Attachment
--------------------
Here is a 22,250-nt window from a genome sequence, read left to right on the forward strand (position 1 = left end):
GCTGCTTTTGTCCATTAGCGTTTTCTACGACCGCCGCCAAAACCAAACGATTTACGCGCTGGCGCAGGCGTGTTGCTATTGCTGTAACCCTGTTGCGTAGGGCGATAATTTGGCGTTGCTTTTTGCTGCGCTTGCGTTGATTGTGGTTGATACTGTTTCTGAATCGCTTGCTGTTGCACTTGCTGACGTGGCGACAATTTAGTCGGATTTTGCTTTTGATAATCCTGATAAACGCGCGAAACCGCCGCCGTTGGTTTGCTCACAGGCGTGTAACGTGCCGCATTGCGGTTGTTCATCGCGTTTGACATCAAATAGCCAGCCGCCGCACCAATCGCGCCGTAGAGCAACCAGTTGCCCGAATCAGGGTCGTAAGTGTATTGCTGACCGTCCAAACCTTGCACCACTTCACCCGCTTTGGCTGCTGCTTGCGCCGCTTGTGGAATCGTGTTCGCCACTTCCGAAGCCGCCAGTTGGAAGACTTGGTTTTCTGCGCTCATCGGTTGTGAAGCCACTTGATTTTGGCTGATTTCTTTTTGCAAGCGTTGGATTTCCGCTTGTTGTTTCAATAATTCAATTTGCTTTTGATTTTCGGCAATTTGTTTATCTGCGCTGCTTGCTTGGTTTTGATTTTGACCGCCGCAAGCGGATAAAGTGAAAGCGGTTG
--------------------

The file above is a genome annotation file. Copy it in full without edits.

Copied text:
Here is a 22,250-nt window from a genome sequence, read left to right on the forward strand (position 1 = left end):
GCTGCTTTTGTCCATTAGCGTTTTCTACGACCGCCGCCAAAACCAAACGATTTACGCGCTGGCGCAGGCGTGTTGCTATTGCTGTAACCCTGTTGCGTAGGGCGATAATTTGGCGTTGCTTTTTGCTGCGCTTGCGTTGATTGTGGTTGATACTGTTTCTGAATCGCTTGCTGTTGCACTTGCTGACGTGGCGACAATTTAGTCGGATTTTGCTTTTGATAATCCTGATAAACGCGCGAAACCGCCGCCGTTGGTTTGCTCACAGGCGTGTAACGTGCCGCATTGCGGTTGTTCATCGCGTTTGACATCAAATAGCCAGCCGCCGCACCAATCGCGCCGTAGAGCAACCAGTTGCCCGAATCAGGGTCGTAAGTGTATTGCTGACCGTCCAAACCTTGCACCACTTCACCCGCTTTGGCTGCTGCTTGCGCCGCTTGTGGAATCGTGTTCGCCACTTCCGAAGCCGCCAGTTGGAAGACTTGGTTTTCTGCGCTCATCGGTTGTGAAGCCACTTGATTTTGGCTGATTTCTTTTTGCAAGCGTTGGATTTCCGCTTGTTGTTTCAATAATTCAATTTGCTTTTGATTTTCGGCAATTTGTTTATCTGCGCTGCTTGCTTGGTTTTGATTTTGACCGCCGCAAGCGGATAAAGTGAAAGCGGTTG